“Do not think that I have come to abolish the Law or the Prophets; I have not come to abolish them but to fulfill them. For truly I tell you, until heaven and earth disappear, not the smallest letter, not the least stroke of a pen ["not one jot or tittle" in the KJV], will by any means disappear from the Law until everything is accomplished. Therefore anyone who sets aside one of the least of these commands and teaches others accordingly will be called least in the kingdom of heaven, but whoever practices and teaches these commands will be called great in the kingdom of heaven. For I tell you that unless your righteousness surpasses that of the Pharisees and the teachers of the law, you will certainly not enter the kingdom of heaven.

“You have heard that it was said to the people long ago, ‘You shall not murder, and anyone who murders will be subject to judgment.’ But I tell you that anyone who is angry with a brother or sister will be subject to judgment. Again, anyone who says to a brother or sister, ‘Raca,’ is answerable to the court. And anyone who says, ‘You fool!’ will be in danger of the fire of hell.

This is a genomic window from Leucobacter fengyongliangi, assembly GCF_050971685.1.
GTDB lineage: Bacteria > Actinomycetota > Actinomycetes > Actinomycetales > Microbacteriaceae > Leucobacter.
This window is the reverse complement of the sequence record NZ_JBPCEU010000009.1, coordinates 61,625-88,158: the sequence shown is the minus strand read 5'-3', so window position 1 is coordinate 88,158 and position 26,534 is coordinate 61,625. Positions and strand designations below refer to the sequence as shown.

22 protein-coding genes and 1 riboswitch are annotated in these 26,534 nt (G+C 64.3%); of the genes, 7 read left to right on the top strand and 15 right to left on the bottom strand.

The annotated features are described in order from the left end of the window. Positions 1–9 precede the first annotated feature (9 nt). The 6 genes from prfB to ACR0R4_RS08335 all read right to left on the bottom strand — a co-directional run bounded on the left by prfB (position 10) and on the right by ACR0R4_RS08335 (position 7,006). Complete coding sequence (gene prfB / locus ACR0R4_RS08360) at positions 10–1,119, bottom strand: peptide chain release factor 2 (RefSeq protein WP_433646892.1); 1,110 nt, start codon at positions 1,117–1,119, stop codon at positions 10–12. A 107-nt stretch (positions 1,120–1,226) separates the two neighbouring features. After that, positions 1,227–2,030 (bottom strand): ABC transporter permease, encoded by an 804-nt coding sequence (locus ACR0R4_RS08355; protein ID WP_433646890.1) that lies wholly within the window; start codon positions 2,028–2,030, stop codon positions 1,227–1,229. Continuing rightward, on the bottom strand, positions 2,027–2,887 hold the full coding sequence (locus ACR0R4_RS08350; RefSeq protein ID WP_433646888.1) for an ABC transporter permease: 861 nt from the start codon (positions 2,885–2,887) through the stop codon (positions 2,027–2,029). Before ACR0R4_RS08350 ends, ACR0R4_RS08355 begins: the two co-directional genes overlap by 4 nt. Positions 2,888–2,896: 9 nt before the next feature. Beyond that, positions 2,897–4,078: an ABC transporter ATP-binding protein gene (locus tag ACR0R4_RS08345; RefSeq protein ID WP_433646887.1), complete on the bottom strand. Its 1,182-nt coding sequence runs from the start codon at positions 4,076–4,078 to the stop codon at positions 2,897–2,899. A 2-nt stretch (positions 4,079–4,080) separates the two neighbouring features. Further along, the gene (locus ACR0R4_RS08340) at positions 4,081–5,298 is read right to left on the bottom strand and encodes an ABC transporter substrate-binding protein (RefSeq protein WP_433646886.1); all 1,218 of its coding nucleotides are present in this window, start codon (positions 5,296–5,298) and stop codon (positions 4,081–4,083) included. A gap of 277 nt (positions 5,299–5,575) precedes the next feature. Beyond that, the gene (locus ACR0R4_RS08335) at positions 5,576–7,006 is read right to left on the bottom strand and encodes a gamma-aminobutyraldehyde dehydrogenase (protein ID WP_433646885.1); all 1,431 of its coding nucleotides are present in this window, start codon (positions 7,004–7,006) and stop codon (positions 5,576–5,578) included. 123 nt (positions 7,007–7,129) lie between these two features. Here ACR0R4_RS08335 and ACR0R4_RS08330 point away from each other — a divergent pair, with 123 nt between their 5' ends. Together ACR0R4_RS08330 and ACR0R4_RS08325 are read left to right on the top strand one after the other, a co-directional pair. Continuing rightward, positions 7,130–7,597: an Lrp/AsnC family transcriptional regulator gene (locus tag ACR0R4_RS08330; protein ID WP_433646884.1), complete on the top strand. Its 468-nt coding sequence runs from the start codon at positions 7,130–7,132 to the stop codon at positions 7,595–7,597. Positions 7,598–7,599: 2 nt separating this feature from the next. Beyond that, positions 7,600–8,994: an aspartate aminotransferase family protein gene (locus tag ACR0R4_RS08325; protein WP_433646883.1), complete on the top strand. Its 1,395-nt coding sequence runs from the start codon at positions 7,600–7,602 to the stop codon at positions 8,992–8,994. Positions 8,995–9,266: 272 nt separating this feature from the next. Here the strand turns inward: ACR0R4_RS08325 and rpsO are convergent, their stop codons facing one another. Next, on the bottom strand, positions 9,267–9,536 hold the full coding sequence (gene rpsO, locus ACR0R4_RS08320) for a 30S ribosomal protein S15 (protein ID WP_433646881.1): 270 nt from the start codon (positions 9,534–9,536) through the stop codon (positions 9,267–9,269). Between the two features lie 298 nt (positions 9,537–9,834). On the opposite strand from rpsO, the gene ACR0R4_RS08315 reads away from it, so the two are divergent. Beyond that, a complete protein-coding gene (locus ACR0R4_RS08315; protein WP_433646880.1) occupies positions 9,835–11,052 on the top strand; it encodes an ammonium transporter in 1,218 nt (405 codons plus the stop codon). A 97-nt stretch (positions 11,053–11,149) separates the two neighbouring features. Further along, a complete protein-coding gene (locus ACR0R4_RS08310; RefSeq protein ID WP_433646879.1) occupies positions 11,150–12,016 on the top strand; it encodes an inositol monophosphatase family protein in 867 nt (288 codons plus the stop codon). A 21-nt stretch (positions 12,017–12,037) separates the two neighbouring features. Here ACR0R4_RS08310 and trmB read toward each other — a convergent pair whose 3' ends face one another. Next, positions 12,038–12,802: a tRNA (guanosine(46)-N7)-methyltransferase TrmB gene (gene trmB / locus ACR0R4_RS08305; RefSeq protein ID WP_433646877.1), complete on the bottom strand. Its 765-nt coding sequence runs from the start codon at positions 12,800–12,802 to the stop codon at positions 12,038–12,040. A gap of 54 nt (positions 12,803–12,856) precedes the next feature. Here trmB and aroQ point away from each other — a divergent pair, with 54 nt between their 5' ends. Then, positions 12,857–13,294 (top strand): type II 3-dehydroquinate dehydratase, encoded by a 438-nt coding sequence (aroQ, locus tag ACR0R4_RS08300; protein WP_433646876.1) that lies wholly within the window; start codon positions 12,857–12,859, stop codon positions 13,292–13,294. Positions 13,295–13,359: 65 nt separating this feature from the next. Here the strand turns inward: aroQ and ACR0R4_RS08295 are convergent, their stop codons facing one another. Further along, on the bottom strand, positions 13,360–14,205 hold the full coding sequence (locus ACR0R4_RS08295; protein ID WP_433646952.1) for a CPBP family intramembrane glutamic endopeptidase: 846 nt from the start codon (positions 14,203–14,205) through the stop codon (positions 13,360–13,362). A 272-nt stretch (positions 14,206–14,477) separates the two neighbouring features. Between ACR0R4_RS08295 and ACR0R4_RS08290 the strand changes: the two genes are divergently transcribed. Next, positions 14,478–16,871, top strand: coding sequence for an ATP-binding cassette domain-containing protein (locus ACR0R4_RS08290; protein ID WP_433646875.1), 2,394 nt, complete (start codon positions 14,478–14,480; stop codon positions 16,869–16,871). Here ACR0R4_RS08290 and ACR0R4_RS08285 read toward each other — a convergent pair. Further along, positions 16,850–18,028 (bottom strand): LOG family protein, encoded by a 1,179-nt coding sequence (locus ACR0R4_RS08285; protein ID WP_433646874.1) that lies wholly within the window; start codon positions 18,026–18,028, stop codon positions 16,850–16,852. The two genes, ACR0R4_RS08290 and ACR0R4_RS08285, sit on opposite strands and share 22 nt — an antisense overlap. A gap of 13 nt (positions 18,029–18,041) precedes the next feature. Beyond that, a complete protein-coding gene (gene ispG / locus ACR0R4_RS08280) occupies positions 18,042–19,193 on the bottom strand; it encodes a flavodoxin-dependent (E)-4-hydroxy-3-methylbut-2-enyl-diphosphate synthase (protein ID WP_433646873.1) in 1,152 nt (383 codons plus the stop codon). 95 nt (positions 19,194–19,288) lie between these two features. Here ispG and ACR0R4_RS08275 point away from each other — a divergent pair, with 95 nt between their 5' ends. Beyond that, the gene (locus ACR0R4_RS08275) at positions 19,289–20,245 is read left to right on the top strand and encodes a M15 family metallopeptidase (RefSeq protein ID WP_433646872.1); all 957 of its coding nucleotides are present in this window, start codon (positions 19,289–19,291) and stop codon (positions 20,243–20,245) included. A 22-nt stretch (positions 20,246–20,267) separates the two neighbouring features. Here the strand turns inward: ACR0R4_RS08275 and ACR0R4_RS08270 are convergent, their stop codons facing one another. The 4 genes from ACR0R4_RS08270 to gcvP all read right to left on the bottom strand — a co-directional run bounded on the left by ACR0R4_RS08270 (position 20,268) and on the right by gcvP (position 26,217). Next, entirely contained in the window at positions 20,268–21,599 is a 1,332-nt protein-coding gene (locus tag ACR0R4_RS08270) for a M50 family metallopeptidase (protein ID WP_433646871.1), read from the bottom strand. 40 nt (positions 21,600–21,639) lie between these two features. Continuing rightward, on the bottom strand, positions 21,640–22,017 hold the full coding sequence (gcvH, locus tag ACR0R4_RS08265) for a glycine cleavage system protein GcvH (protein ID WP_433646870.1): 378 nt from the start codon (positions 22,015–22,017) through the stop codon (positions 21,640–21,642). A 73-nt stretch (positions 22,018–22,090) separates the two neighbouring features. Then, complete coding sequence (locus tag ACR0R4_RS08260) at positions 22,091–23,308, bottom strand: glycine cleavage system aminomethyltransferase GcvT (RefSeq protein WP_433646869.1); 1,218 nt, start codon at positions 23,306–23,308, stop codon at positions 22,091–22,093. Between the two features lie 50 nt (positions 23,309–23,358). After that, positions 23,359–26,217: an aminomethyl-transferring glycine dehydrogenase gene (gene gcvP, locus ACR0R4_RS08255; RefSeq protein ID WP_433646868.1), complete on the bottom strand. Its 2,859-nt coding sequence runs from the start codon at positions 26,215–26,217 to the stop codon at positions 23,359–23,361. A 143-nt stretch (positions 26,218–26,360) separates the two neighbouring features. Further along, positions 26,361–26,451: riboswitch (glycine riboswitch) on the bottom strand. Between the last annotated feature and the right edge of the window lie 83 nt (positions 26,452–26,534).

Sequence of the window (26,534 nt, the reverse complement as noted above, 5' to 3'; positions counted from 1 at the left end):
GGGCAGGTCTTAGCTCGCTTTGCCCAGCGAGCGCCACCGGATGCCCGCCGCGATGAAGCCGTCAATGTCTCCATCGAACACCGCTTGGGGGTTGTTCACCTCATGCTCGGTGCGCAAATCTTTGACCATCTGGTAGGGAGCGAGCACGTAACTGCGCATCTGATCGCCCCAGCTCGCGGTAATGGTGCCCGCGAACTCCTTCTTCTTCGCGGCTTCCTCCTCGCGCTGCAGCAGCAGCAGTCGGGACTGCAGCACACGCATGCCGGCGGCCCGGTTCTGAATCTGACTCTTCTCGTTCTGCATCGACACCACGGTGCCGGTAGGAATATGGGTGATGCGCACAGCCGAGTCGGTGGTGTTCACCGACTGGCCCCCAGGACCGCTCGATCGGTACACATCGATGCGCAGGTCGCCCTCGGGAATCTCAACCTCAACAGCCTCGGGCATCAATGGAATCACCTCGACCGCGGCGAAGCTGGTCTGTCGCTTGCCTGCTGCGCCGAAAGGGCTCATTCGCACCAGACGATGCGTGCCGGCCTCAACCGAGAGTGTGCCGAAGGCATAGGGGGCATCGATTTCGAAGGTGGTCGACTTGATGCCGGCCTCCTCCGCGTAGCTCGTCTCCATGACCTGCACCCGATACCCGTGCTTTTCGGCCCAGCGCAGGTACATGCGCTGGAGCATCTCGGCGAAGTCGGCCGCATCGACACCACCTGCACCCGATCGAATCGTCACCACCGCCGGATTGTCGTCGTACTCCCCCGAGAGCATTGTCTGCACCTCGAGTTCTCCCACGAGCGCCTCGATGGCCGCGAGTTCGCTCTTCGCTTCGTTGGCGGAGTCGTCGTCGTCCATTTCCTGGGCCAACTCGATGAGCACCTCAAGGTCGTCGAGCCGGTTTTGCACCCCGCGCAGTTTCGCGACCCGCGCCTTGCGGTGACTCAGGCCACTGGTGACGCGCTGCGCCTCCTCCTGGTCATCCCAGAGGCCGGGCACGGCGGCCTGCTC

“Therefore, if you are offering your gift at the altar and there remember that your brother or sister has something against you, leave your gift there in front of the altar. First go and be reconciled to them; then come and offer your gift.


Loads of other examples are then given and it finishes with another famous bit:

“You have heard that it was said, ‘Eye for eye, and tooth for tooth.’ But I tell you, do not resist an evil person. If anyone slaps you on the right cheek, turn to them the other cheek also. And if anyone wants to sue you and take your shirt, hand over your coat as well. If anyone forces you to go one mile, go with them two miles. Give to the one who asks you, and do not turn away from the one who wants to borrow from you.


The whole thing is plainly full of powerful metaphorical language saying, basically, "no matter how good you thought you had to be, I'm saying you have to be that good squared." if you wish to be saved through the Law, that is - which the central theme of the NT is that you can't be